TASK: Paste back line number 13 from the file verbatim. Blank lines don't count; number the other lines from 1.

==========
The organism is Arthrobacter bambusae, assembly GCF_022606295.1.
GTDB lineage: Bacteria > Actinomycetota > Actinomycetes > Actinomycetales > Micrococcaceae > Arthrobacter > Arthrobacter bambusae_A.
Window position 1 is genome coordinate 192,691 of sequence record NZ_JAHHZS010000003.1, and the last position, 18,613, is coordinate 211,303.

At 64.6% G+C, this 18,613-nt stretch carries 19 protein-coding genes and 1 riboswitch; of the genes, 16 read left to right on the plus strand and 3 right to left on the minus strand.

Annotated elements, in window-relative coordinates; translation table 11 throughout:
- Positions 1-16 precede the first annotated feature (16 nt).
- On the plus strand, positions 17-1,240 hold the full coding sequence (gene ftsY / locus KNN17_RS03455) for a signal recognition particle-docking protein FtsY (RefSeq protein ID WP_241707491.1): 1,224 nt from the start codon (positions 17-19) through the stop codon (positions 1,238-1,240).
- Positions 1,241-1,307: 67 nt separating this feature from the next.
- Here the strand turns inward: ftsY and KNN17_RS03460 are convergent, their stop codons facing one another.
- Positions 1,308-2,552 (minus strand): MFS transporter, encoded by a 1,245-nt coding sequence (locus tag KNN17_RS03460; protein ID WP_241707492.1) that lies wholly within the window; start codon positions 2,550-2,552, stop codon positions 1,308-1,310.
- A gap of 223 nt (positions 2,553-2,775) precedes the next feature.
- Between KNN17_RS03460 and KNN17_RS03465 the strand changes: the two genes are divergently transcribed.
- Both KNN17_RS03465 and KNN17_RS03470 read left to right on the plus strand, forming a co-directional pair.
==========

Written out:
- Both KNN17_RS03465 and KNN17_RS03470 read left to right on the plus strand, forming a co-directional pair.